Redistribution from the poor to all

Looking at modeling of how basic income could work in Finland, France, Italy, and the UK, the study finds that a narrow basic income indeed would not reduce poverty. Rather than sharing wealth, the changes in public expenditure would redistribute poverty along different lower-income groups. As such, simply pooling existing benefits and reallocating them as basic income is not the right solution. But there might be other ways – maybe robots could come to rescue? That, however, is a topic for another post. See you later!

Basic income: utopian dream or the road to happiness?

Few ideas are more exciting for a happiness economist than a basic income. It sound like utopia: free money for everybody. Could it actually work?

The Swiss basic income referendum

The Swiss electorate had the chance to have its say on Sunday. And the answer is a resounding ‘no’: 77% of the population opposed the idea of a basic income. In the design for the Swiss referendum, the basic income would be unconditional: nothing would be demanded from citizens in exchange for the transfer of money. The level of the basic income would have to be set by law, according to the initiators, but they argued that 2,500 CHF for adults (around 2300 Euro) and 625 CHF for children would be an appropriate figure. That sounds like a lot, but remember that Switzerland is rich: a salary for a supermarket worker is around 3,000 CHF.

Proponents of the basic income argued that it would “enable the population to live a dignified life and to participate in public life”, providing people the freedom to live their life as they want. They also argued that basic income would be needed in an age where robotisation and digitisation would mean that many current jobs won’t exist anymore in ten years. The basic income has also been portrayed as an easier way to provide social security in a modernised and more efficient welfare state.

Opponents argued – not surprisingly – that the math behind the idea doesn’t add up. According to estimates, the Swiss state would spend around 200 bn CHF, or 35% of GDP, to pay its citizens such a basic income. It would require around 25 bn CHF extra in taxation revenue (which may have pros, as we saw last week) or expenditure cuts to finance the scheme. Beyond that, the idea would risk to destabilise the entire economy, as people wouldn’t work as much as before. In addition, there were moral arguments on the national laziness that would ensue.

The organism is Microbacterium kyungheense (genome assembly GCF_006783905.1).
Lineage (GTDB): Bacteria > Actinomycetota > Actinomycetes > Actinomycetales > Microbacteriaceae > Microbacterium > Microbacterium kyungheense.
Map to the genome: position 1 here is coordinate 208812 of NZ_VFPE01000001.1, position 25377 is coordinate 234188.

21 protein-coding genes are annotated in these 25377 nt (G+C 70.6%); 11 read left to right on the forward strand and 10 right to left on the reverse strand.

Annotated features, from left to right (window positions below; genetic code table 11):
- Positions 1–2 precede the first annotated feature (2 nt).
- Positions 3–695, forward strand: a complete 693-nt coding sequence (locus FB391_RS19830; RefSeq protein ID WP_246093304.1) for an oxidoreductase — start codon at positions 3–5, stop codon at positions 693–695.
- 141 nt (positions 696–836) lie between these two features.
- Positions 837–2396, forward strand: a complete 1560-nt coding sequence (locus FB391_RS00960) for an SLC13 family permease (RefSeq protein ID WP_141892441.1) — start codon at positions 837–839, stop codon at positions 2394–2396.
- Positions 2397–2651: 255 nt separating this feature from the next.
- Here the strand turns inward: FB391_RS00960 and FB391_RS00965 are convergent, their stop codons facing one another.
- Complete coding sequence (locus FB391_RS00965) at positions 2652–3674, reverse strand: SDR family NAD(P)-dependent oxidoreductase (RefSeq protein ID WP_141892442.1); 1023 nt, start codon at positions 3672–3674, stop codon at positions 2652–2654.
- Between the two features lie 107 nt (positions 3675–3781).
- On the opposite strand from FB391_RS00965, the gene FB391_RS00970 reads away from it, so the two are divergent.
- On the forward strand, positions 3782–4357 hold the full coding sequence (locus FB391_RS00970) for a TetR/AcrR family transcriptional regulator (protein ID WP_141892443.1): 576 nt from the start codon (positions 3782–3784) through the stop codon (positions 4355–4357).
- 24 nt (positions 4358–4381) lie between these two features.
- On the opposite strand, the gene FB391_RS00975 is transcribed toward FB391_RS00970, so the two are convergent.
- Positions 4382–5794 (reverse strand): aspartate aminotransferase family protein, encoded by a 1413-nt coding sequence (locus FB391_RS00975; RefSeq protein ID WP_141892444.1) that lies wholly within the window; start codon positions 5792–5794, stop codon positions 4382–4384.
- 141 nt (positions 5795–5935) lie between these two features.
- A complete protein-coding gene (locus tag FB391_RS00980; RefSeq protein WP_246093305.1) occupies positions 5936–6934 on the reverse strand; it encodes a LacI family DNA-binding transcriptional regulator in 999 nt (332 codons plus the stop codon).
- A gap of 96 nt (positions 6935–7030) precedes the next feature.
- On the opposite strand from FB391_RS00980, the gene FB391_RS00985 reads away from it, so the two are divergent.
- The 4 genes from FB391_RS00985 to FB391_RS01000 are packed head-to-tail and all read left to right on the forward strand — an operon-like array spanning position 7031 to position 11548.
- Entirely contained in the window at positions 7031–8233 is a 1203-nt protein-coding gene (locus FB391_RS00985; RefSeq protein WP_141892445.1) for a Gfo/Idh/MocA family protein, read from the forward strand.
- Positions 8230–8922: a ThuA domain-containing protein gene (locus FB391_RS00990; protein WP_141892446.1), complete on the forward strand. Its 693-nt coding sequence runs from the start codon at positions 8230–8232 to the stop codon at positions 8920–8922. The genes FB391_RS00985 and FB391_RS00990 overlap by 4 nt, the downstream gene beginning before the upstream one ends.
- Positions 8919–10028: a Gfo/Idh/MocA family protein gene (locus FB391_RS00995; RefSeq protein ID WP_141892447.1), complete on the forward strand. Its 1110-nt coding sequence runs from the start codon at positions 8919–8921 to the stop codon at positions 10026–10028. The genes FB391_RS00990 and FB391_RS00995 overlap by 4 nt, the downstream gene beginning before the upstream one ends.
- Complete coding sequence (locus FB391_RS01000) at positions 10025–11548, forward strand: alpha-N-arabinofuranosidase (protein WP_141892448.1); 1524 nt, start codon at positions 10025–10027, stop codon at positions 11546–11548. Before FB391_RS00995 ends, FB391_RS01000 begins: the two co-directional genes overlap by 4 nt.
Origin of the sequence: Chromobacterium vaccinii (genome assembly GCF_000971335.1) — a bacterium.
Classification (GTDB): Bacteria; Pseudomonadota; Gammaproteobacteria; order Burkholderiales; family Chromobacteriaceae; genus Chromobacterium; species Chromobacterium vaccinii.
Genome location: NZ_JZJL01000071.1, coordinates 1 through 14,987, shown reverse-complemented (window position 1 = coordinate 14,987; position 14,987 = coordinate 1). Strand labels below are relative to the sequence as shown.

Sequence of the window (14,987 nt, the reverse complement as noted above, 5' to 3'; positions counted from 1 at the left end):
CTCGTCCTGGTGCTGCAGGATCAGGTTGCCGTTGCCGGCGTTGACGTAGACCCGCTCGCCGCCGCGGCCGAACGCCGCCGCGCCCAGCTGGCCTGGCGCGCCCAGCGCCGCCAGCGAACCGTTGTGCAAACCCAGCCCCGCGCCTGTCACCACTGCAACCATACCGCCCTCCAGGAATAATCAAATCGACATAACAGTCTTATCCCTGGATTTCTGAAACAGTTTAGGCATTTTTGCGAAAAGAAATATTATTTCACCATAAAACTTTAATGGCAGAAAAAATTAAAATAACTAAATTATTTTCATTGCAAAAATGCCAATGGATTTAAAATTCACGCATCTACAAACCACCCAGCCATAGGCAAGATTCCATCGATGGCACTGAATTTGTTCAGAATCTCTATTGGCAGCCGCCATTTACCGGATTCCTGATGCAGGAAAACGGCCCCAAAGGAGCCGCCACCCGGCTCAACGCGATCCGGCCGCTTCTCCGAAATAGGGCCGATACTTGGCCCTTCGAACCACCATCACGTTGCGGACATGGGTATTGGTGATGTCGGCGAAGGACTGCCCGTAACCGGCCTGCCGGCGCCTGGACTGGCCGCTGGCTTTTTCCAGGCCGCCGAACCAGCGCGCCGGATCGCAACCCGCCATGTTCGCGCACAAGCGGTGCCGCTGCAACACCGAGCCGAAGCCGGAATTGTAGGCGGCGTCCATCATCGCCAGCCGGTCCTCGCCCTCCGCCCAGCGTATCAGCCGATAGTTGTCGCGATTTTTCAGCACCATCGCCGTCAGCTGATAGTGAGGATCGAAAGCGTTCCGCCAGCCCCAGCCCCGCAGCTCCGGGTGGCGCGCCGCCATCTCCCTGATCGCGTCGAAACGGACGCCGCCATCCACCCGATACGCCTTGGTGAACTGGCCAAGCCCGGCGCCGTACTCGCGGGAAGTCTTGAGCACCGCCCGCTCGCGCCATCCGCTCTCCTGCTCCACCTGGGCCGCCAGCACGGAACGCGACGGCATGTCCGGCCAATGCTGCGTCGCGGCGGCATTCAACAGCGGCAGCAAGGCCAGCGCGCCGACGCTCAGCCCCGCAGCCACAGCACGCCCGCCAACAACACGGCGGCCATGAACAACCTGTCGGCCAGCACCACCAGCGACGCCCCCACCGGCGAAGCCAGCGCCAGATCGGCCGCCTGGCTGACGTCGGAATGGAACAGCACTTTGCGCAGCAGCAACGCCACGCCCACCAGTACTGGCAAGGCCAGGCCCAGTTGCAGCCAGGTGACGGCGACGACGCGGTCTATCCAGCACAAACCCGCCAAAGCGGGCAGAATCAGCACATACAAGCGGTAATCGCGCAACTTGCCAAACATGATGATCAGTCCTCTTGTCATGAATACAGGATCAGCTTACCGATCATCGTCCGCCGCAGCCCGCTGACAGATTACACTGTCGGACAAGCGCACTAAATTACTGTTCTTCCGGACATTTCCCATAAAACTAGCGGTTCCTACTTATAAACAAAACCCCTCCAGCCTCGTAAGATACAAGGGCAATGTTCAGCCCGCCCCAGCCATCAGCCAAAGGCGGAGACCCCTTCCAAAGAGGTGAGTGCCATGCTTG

Switzerland won’t have a basic income. But don’t believe proponents are demotivated by the loss. Instead, they see the fact that over 20% supported such a radical income as a sign that the real public debate is only about to start.

Performance by the initiators of the referendum, who dumped 8 million coins at a square when they reached the necessary number of 125,000 signatures to call the referendum. Source: Wikipedia,

Performance by the initiators of the referendum, who dumped 8 million coins at a square when they reached the necessary number of 125,000 signatures to call the referendum. Source: Wikipedia,

A Finnish experiment in simplification

While I am sympathetic to the idea, I do have my doubts on the math. It might be worth studying the consequences of a basic income for a smaller group, before implementing it for everybody. That is exactly what will be done in Finland: in 2017, it will provide a basic income to 10,000 lucky sampled citizens. Participation is mandatory. Importantly, the Finnish experiment will also simplify the social security system as part of the exercise.

Some proponents support basic income as a way to rationalise the various categories of social expenditure. Finland has around 100 different categories of social security spending, and during the experiment 50 of these would be replace by one single basic income. Also in other countries, citizens are subsidised for several hundreds of euro per month, for instance via services accessed for free. Couldn’t all this be simplified into one basic income? Or would it still be impossible to fund it? The Finnish experiment will be closely watched.

Free money, a way to happiness

Even if we may be unable to introduce free money for all, there are a couple of lucky people who actually received a basic income. The German foundation Mein Grundeinkommen crowd-funds a basic income: every time when they’ve gathered 12,000 Euro, one winner gets a basic income for one year. And according to its director Michael Bohmeyer (who receives his own monthly 1000 Euro basic income via the proceeds of shares in the company he left), the results are amazing.

Speaking at a panel discussion in Brussels, Bohmeyer told how he feels a lot more free, secure and relaxed with his basic income. When receiving the income, he realised how much people are in running mode every day. Work and the need to have a salary to provide for our life results in a lot of stress.

In his experience, that doesn’t mean that nobody would work anymore if they receive a basic income. Of the around 40 people who won a basic income through the lottery, all but one continued to work. And maybe it’s an issue of low trust in others: when asked if others would still work when they have a basic income, around 80% said no. When the question was if they themselves would still work, around 90% said they’d continue to work, says Bohmeyer (video in German).

Basic income may not only about simplified social security, but also about a better work-life balance and higher happiness. Let’s hope that the Finnish experiences shows that it is actually possible to get the math right.

For another passionate case on basic income, see the talk of Rutger Bregman, a Dutch journalist and basic income enthousiast. He wrote a book on the basic income under the title ‘Utopia for Realists‘.